Yes, I'm sure it is, but can you do something about the taste?
Yesterday afternoon, I went to my favorite "toast" shop for some quick dinner. I came in the store coughing, and one of the shop owners handed me a packet of instant tea mix along with my order. She explained something about the tea to me, though I assumed she was just telling me to drink it for my cough. I thanked her (it really was nice of her) and headed home. At home, I made the tea. I could smell ginseng. Uht-oh.
Now, when my mom came to visit, she was all about looking for healthy teas to drink for diet and whatnot. Jecheon is known for it's herbal concoctions, and so in our search we came across Ginseng tea. Ginseng tea by itself tastes horrible. It's almost impossible to drink... at least for me it is. Whereas my mom and phone friend managed to drink all in their paper cup, I couldn't bring myself to finish the last 1/3 amount.
So, I was wary about this tea that I had just made. Little chopped nuts were floating in it as well. Part of the mix. I wondered if that affected the taste much. I hesitantly took a spoonful and slurped it up. What? It tastes different... I thought. Hmm. I took a sip from the cup. It was a slightly sweet, slightly ginseng-y, but overall bearable cup of tea. The nuts were a bit of a distraction, but I drank it all.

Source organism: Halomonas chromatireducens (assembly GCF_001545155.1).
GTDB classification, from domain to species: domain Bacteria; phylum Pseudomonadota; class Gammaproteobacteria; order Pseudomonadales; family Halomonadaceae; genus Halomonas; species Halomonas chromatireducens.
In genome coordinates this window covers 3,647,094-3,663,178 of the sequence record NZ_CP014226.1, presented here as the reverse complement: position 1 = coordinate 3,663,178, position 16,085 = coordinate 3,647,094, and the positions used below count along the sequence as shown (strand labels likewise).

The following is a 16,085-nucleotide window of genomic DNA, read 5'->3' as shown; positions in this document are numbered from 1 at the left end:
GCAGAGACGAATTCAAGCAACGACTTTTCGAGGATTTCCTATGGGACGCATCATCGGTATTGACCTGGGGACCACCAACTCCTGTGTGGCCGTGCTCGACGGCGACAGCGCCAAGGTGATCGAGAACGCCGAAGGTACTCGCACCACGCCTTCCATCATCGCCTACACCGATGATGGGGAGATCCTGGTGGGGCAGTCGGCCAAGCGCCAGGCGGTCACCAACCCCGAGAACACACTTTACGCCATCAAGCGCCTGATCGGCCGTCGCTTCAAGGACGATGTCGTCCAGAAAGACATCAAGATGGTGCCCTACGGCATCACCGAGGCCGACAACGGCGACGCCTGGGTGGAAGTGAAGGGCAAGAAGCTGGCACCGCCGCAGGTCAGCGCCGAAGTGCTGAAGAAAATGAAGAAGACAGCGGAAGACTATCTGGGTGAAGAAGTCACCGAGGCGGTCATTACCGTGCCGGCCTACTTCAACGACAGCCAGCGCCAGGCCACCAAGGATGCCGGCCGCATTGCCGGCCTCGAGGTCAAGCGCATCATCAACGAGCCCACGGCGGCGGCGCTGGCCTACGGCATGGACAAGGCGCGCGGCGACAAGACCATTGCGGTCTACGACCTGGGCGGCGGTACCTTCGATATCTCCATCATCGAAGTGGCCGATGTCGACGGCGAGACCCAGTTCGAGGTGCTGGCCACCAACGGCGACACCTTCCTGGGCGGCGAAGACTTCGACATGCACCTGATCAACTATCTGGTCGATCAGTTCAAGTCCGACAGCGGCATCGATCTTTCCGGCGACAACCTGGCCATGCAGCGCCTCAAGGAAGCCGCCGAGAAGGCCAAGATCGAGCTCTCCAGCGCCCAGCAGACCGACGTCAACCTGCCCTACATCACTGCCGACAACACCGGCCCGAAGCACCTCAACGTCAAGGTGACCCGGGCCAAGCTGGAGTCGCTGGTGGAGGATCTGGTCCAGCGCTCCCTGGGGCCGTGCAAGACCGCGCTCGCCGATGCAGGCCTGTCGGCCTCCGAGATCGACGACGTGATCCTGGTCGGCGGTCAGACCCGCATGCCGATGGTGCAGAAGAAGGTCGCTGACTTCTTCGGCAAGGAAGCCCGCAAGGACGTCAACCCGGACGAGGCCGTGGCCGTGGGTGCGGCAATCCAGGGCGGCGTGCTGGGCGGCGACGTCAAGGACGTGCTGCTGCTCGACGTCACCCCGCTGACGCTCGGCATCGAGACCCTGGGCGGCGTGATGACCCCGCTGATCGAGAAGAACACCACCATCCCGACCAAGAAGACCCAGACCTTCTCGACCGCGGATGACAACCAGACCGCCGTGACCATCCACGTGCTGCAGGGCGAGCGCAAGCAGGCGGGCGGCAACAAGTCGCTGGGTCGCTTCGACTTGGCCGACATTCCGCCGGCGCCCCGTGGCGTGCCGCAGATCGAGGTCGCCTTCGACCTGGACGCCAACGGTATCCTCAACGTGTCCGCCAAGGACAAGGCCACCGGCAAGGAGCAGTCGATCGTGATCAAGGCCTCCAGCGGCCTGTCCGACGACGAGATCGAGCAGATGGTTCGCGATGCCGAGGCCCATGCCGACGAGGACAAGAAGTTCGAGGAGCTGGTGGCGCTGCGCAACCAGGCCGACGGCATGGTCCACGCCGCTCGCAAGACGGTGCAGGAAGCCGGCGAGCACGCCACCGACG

In every Korean-food-related experience I've had here, the phrase, "It's good for your health," has always come up. If I hesitate to eat the unknown morsel, my MT is quick to use this phrase. So I try it, and I either like it or put up with it. Most of my food experiences here have been good, but I still find it hard to believe that such a phrase can be used so lightly. I feel like, at some point, something got lost in translation. Surely, they mean to say, "It's ok to eat," or "It tastes alright."
If you come to Korea, be willing and ready to try the cuisine (I'm not referring to foreign food that has been "Koreanized"). Chances are it'll be good for your health.
'Til next time,